Why The Right Hates American History

I have noticed that when I visit some on my more Right wing blogs that they have different interpretation to some aspect of American history than I had been taught….I have often wonder what’s up with that?

Thomas Jefferson knew that education is vital to a functioning Democratic Republic. Conservatives have other ideas.

Sure, the war on education helps Republican lawmakers destroy unions and slash government spending, but it’s our history of progressive change that makes Conservatives hate accurate depictions of our past.

Just think about Social Security, The New Deal, freeing the slaves, or child labor laws… all represent great turning points in our nation that progressives made possible. The fact is, our entire history – from our revolution to healthcare reform – is filled with progressive accomplishments, and it’s hard to sell the Conservative brand to people who know that history.

Source: Why the right hates American history – Salon.com

13 thoughts on “Why The Right Hates American History

  1. I read the link with interest. As a foreigner, I am naturally interested in the way that the US as a country, and many modern commentators there too, cling on so preciously to a document from the 18th century, One side quotes from it to justify one thing, and the other side claims the opposite. The second amendment guarantees that you live in a country with more guns than people, and even the ‘best bits’ of the text are open to interpretation by factions of all kinds.
    It also reminds me just how ‘young’ a country America is, at only 240 years old. It has ‘grown up’ very quickly indeed.
    Perhaps it is time to learn from history once again, but in this case to learn that it was of its time, has little relevance in the 21st century, and needs to be re-thought? (Or even, dare I say, re-written)
    Best wishes, Pete.

    1. It is being re-written every day……you can see how so here….since I like history and post about stuff….there are those that try to change the original content to suit their narrative…it is sad….chuq

    2. Beetleypete, the interpretation of the Second Amendment is highly suspect. It was written at a time where had mostly smooth bore, few were rifled, handguns were for pirates, and certainly no assault rifles. But, just about every male, from age 8-10, had one to hunt game for the dinner table. The Colonists also carried them when those darned Redcoats popped-up.

      But, now they want automatic rifles for pheasant hunting, shotguns for target practice, and silencers so that other hunters won’t know they’re around. THE REST OF US WANT AN AMENDMENT THAT GUARANTEES “FREEDOM FROM GUNS”. OR AS THE SAY: “THE RIGHT TO ARM BEARS!”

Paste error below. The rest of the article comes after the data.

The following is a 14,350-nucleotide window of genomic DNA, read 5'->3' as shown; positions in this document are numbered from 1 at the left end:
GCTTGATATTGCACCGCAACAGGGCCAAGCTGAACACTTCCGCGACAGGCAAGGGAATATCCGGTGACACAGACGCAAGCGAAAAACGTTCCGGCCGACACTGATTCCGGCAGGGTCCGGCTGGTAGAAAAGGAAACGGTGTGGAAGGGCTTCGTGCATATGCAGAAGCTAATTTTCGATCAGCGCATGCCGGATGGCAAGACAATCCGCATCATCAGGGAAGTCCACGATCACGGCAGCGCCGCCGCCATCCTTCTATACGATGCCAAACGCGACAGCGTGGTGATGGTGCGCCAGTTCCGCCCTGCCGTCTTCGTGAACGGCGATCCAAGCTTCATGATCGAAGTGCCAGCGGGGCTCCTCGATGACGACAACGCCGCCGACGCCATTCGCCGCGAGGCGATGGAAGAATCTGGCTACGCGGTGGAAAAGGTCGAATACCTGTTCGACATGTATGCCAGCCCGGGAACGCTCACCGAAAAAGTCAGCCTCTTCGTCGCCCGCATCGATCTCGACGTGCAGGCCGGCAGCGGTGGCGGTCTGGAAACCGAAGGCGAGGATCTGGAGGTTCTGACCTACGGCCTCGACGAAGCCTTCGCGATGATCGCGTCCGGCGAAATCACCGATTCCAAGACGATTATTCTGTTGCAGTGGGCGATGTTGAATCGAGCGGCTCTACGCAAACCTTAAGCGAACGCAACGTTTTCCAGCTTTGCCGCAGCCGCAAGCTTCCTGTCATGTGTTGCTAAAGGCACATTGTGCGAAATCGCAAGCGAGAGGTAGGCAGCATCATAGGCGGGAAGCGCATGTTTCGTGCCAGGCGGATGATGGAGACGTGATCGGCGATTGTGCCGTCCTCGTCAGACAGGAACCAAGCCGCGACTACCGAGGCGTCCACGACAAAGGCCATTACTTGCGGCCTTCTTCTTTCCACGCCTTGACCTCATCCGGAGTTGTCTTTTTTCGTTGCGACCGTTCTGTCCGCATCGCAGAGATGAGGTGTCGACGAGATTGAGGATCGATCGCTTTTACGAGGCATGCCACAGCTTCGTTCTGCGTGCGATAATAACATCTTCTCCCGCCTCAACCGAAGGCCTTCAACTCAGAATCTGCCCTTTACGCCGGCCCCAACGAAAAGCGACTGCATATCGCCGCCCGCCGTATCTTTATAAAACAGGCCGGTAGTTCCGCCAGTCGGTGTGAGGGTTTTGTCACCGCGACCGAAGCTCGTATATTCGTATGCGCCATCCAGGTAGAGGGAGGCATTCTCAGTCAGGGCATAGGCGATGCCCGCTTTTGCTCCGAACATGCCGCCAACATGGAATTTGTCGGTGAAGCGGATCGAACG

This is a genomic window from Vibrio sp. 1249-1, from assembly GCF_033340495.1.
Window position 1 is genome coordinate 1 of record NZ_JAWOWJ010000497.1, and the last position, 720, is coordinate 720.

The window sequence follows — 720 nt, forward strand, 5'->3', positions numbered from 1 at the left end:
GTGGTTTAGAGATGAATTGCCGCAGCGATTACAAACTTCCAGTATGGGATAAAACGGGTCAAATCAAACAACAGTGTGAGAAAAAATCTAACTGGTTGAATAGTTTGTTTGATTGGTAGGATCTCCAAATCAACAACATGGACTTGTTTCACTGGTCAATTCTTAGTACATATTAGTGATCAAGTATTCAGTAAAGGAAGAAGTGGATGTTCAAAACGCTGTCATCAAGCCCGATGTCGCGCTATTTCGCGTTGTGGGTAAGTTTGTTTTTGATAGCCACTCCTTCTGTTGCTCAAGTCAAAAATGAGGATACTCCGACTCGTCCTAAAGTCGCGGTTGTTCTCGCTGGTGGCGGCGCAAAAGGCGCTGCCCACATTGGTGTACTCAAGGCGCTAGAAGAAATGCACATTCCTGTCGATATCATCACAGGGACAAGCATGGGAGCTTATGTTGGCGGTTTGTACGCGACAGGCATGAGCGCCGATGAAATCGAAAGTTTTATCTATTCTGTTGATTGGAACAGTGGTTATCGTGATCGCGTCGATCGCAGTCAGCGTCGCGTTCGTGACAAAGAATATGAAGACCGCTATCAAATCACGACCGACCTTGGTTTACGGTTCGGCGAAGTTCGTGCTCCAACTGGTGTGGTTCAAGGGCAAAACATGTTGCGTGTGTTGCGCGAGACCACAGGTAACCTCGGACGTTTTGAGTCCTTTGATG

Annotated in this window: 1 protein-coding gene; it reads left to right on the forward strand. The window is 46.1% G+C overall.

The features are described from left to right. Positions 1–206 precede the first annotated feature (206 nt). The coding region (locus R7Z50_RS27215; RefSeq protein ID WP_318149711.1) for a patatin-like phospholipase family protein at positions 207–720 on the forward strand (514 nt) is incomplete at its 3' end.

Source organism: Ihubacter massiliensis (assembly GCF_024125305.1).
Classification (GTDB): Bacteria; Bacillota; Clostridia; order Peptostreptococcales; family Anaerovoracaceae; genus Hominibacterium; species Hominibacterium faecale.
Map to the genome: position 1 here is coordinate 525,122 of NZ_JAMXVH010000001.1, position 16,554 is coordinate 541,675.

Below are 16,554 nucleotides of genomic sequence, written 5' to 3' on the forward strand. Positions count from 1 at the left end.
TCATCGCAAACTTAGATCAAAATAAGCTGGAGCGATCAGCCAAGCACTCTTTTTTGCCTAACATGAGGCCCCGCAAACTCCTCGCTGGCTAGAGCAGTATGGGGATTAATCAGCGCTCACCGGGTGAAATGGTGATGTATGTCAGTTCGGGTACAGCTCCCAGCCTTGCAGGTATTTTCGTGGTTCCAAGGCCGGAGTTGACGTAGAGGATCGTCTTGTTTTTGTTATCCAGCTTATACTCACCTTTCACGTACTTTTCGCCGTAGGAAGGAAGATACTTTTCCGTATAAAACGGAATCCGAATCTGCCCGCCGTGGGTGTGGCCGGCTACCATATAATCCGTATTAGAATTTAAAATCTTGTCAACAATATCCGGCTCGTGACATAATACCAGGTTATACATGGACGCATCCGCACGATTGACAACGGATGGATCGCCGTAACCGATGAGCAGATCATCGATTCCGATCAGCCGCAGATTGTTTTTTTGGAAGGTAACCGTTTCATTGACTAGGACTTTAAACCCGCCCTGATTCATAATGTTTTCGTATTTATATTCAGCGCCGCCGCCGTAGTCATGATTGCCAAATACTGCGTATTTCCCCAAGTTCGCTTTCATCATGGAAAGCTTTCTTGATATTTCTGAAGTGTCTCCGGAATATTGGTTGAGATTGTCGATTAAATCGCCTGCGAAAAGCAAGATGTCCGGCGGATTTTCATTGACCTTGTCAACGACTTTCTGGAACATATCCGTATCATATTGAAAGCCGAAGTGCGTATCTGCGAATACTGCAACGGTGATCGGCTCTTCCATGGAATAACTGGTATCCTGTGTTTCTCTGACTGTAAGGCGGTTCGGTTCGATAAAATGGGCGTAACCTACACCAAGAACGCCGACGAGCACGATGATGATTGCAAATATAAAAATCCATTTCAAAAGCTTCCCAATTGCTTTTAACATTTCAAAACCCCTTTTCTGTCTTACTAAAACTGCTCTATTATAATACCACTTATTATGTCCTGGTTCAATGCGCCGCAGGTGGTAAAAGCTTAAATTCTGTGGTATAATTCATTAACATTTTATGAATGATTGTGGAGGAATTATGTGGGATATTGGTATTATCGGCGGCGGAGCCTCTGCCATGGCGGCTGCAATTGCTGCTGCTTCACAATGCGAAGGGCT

2. Conservatism is, by definition, totalitarian and anti-democratic. The notion of conservatism is to return to “the good old days” when “conservatives” ruled with an iron fist over the majority. The majority was powerless, landless and deliberately kept uneducated so they couldn’t figure out how to get out from under the rules of their oppressors. Education (proper education, that is, not brainwashing) is a form of liberation, the Liberation of the Masses, you could say. Conservatives know this and they know that for their rule to re-establish itself after the “fiasco” of allowing public education, is to destroy the basis for such education. Much could be said about this, but that’s how I see it. Suffice to say, there is nothing strange, haphazard or ignorant of the elites when they attack public education, particularly those aspects of it that teach students HOW to think.

  3. Sure, hold a people, any people, down for centuries, and then let ’em loose. Post Civil War, “Freeman” written about that subject, in rural Mississippi, was worse for blacks than under Slavery. Post Apartheid South Africa, the list goes on.

    But, it is important to keep people hostage, in one form or another, for so lon g, relying on The System for their very subsistence, and then tell them: “You’re on your own.”

    That’s the difference between both Germany and Japan, post WWII, the people who belonged to the Nazis or swore their allegiance to the Emperor–but only did s in order to retain their jobs, were kept ON the job, and the basic infrastructure came back.

    In Iraq, Rumsfeld sent Saddam’s well-trained Army home, without pensions or a way to support themselves, but he let them take their weapons and knowledge of where Iraq’s weapons caches were. So, where do you think much ISIS’ leadership came from?

    When you keep a people down, you must give them the basic necessities of life: a public education; food, clothing and housing; a way of supporting themselves, etc. Not to demand them, however, when someone is kept down, barely able to live, true freedom entails allowing them to, first exist, then live, and from there tp thrive.

    Pull the training wheels away carefully. It’s like the old Chinese adage, about” teaching a man, or now woman, to fish being a more caring way, to promote survival capabilities.

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